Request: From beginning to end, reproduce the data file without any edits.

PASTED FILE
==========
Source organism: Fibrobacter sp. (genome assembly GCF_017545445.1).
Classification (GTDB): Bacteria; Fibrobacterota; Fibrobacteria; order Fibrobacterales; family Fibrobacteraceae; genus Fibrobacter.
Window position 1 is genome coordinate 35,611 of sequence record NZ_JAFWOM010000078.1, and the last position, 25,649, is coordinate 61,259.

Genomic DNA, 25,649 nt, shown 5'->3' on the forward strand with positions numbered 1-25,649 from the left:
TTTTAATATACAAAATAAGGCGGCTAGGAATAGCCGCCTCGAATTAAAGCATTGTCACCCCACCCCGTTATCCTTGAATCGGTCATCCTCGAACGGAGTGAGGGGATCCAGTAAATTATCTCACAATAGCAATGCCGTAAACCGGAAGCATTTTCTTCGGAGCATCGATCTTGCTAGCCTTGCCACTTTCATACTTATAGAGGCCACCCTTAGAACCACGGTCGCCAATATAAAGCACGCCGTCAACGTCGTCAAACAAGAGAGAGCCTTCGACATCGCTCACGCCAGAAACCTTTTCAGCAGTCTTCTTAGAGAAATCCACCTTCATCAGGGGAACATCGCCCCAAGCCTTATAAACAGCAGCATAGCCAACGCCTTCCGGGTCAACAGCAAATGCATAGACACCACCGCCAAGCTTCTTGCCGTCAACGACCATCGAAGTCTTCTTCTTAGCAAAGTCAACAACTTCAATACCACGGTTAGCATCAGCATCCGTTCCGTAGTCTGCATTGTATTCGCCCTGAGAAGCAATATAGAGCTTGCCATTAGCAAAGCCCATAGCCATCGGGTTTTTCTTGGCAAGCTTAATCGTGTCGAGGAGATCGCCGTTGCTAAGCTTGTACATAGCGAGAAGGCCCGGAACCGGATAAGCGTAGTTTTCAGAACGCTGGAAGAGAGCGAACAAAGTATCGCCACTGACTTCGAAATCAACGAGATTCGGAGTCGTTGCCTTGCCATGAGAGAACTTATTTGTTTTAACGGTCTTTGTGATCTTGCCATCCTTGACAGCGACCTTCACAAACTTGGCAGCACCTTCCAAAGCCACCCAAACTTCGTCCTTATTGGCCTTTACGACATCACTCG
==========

Source organism: Fibrobacter sp. (genome assembly GCF_017545445.1).
Classification (GTDB): Bacteria; Fibrobacterota; Fibrobacteria; order Fibrobacterales; family Fibrobacteraceae; genus Fibrobacter.
Window position 1 is genome coordinate 35,611 of sequence record NZ_JAFWOM010000078.1, and the last position, 25,649, is coordinate 61,259.

Genomic DNA, 25,649 nt, shown 5'->3' on the forward strand with positions numbered 1-25,649 from the left:
TTTTAATATACAAAATAAGGCGGCTAGGAATAGCCGCCTCGAATTAAAGCATTGTCACCCCACCCCGTTATCCTTGAATCGGTCATCCTCGAACGGAGTGAGGGGATCCAGTAAATTATCTCACAATAGCAATGCCGTAAACCGGAAGCATTTTCTTCGGAGCATCGATCTTGCTAGCCTTGCCACTTTCATACTTATAGAGGCCACCCTTAGAACCACGGTCGCCAATATAAAGCACGCCGTCAACGTCGTCAAACAAGAGAGAGCCTTCGACATCGCTCACGCCAGAAACCTTTTCAGCAGTCTTCTTAGAGAAATCCACCTTCATCAGGGGAACATCGCCCCAAGCCTTATAAACAGCAGCATAGCCAACGCCTTCCGGGTCAACAGCAAATGCATAGACACCACCGCCAAGCTTCTTGCCGTCAACGACCATCGAAGTCTTCTTCTTAGCAAAGTCAACAACTTCAATACCACGGTTAGCATCAGCATCCGTTCCGTAGTCTGCATTGTATTCGCCCTGAGAAGCAATATAGAGCTTGCCATTAGCAAAGCCCATAGCCATCGGGTTTTTCTTGGCAAGCTTAATCGTGTCGAGGAGATCGCCGTTGCTAAGCTTGTACATAGCGAGAAGGCCCGGAACCGGATAAGCGTAGTTTTCAGAACGCTGGAAGAGAGCGAACAAAGTATCGCCACTGACTTCGAAATCAACGAGATTCGGAGTCGTTGCCTTGCCATGAGAGAACTTATTTGTTTTAACGGTCTTTGTGATCTTGCCATCCTTGACAGCGACCTTCACAAACTTGGCAGCACCTTCCAAAGCCACCCAAACTTCGTCCTTATTGGCCTTTACGACATCACTCG